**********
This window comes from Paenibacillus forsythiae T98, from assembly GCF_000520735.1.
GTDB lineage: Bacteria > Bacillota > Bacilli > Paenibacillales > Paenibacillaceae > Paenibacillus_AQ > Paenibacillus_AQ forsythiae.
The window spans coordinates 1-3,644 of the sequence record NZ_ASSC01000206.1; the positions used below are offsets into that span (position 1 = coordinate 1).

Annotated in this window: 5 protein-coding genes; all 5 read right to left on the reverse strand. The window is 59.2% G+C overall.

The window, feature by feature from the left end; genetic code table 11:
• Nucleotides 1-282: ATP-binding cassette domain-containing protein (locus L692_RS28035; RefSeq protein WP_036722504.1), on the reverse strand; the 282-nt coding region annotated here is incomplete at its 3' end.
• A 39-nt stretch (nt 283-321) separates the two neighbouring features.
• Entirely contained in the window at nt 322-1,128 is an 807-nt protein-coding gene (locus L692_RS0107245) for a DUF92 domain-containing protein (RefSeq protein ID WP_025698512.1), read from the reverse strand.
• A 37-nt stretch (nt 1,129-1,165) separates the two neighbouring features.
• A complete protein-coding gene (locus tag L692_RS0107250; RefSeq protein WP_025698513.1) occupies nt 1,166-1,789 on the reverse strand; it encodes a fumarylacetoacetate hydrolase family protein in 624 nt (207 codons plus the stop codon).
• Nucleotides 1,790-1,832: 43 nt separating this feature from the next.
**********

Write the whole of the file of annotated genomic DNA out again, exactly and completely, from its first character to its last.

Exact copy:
This window comes from Paenibacillus forsythiae T98, from assembly GCF_000520735.1.
GTDB lineage: Bacteria > Bacillota > Bacilli > Paenibacillales > Paenibacillaceae > Paenibacillus_AQ > Paenibacillus_AQ forsythiae.
The window spans coordinates 1-3,644 of the sequence record NZ_ASSC01000206.1; the positions used below are offsets into that span (position 1 = coordinate 1).

Annotated in this window: 5 protein-coding genes; all 5 read right to left on the reverse strand. The window is 59.2% G+C overall.

The window, feature by feature from the left end; genetic code table 11:
• Nucleotides 1-282: ATP-binding cassette domain-containing protein (locus L692_RS28035; RefSeq protein WP_036722504.1), on the reverse strand; the 282-nt coding region annotated here is incomplete at its 3' end.
• A 39-nt stretch (nt 283-321) separates the two neighbouring features.
• Entirely contained in the window at nt 322-1,128 is an 807-nt protein-coding gene (locus L692_RS0107245) for a DUF92 domain-containing protein (RefSeq protein ID WP_025698512.1), read from the reverse strand.
• A 37-nt stretch (nt 1,129-1,165) separates the two neighbouring features.
• A complete protein-coding gene (locus tag L692_RS0107250; RefSeq protein WP_025698513.1) occupies nt 1,166-1,789 on the reverse strand; it encodes a fumarylacetoacetate hydrolase family protein in 624 nt (207 codons plus the stop codon).
• Nucleotides 1,790-1,832: 43 nt separating this feature from the next.